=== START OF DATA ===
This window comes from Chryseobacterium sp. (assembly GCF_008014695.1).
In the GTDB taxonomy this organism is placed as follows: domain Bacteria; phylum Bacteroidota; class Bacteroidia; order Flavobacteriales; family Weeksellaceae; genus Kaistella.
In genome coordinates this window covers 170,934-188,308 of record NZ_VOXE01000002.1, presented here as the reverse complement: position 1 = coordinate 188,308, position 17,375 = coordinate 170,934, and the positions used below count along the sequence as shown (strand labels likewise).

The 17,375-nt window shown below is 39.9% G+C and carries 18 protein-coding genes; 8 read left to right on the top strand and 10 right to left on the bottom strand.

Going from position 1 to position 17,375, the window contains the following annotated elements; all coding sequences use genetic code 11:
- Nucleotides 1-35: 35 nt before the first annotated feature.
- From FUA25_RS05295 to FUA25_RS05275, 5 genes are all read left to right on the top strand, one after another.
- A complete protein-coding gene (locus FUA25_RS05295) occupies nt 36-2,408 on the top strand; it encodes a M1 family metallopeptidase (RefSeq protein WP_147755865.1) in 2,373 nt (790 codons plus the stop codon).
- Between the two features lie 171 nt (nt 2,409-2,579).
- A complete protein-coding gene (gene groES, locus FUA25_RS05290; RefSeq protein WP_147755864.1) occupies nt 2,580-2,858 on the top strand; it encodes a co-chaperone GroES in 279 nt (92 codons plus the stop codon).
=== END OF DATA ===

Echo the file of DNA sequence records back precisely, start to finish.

This window comes from Chryseobacterium sp. (assembly GCF_008014695.1).
In the GTDB taxonomy this organism is placed as follows: domain Bacteria; phylum Bacteroidota; class Bacteroidia; order Flavobacteriales; family Weeksellaceae; genus Kaistella.
In genome coordinates this window covers 170,934-188,308 of record NZ_VOXE01000002.1, presented here as the reverse complement: position 1 = coordinate 188,308, position 17,375 = coordinate 170,934, and the positions used below count along the sequence as shown (strand labels likewise).

The 17,375-nt window shown below is 39.9% G+C and carries 18 protein-coding genes; 8 read left to right on the top strand and 10 right to left on the bottom strand.

Going from position 1 to position 17,375, the window contains the following annotated elements; all coding sequences use genetic code 11:
- Nucleotides 1-35: 35 nt before the first annotated feature.
- From FUA25_RS05295 to FUA25_RS05275, 5 genes are all read left to right on the top strand, one after another.
- A complete protein-coding gene (locus FUA25_RS05295) occupies nt 36-2,408 on the top strand; it encodes a M1 family metallopeptidase (RefSeq protein WP_147755865.1) in 2,373 nt (790 codons plus the stop codon).
- Between the two features lie 171 nt (nt 2,409-2,579).
- A complete protein-coding gene (gene groES, locus FUA25_RS05290; RefSeq protein WP_147755864.1) occupies nt 2,580-2,858 on the top strand; it encodes a co-chaperone GroES in 279 nt (92 codons plus the stop codon).